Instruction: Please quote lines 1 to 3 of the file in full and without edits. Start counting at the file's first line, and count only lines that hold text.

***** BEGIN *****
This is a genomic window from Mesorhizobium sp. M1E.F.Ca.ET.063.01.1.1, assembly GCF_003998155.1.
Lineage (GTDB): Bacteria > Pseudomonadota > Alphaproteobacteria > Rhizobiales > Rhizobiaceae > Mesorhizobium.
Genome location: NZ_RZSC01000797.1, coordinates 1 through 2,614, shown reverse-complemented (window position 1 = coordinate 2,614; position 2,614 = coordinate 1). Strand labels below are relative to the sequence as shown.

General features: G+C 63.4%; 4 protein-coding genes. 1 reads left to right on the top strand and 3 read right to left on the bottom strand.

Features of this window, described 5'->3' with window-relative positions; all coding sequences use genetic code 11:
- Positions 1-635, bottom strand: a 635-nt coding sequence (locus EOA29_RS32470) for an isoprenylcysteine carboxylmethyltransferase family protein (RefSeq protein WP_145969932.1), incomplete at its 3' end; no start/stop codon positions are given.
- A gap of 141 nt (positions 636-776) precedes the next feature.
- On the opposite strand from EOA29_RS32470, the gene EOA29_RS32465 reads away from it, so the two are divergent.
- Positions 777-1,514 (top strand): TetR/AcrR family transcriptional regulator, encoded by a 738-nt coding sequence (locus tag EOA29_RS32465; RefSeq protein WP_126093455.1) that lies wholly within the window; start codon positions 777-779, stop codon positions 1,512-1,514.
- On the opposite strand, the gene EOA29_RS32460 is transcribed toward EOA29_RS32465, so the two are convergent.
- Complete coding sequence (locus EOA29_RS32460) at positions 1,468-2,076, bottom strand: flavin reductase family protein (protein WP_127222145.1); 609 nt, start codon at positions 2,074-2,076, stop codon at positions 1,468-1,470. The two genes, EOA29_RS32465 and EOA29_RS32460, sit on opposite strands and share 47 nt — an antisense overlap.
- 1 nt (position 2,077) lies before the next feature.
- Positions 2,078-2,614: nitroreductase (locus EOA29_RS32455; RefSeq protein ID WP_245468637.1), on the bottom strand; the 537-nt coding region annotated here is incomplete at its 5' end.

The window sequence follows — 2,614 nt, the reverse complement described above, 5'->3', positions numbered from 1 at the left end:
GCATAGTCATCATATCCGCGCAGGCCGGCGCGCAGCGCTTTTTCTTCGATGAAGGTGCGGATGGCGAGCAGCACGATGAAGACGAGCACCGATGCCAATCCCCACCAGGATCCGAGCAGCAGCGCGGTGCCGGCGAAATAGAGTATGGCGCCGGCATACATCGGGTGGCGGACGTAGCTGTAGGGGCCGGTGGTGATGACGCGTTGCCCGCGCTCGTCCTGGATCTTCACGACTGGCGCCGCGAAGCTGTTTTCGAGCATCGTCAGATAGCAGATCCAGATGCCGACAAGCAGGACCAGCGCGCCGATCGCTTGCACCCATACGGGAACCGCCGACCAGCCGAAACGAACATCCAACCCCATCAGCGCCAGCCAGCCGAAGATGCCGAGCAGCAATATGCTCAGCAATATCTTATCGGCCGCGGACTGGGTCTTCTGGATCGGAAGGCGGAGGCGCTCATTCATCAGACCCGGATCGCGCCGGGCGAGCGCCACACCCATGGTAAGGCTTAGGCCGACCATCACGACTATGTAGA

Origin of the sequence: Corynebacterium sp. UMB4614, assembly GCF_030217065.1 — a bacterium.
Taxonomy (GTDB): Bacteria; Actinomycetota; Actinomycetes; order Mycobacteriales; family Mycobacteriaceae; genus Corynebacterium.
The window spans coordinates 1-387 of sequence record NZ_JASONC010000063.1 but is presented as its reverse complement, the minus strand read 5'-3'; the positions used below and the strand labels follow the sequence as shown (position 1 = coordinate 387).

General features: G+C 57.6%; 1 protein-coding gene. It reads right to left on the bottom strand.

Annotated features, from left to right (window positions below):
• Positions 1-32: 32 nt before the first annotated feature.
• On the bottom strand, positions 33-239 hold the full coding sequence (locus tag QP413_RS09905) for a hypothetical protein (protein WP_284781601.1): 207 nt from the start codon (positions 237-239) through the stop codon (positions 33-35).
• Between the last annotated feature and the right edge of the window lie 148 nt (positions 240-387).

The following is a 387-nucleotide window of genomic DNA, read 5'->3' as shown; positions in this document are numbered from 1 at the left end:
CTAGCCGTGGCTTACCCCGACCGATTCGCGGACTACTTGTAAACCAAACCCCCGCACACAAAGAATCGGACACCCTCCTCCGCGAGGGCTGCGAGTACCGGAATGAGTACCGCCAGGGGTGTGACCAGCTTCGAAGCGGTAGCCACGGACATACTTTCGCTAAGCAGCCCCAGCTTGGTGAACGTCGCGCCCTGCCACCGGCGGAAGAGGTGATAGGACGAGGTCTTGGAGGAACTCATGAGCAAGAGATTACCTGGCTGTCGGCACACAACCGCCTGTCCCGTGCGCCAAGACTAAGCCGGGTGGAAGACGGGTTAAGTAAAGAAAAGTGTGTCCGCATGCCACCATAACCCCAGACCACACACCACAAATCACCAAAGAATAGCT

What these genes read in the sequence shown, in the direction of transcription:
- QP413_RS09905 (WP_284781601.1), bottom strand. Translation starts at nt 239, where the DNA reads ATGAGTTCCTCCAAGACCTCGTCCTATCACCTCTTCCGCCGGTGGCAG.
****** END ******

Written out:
This is a genomic window from Mesorhizobium sp. M1E.F.Ca.ET.063.01.1.1, assembly GCF_003998155.1.
Lineage (GTDB): Bacteria > Pseudomonadota > Alphaproteobacteria > Rhizobiales > Rhizobiaceae > Mesorhizobium.
Genome location: NZ_RZSC01000797.1, coordinates 1 through 2,614, shown reverse-complemented (window position 1 = coordinate 2,614; position 2,614 = coordinate 1). Strand labels below are relative to the sequence as shown.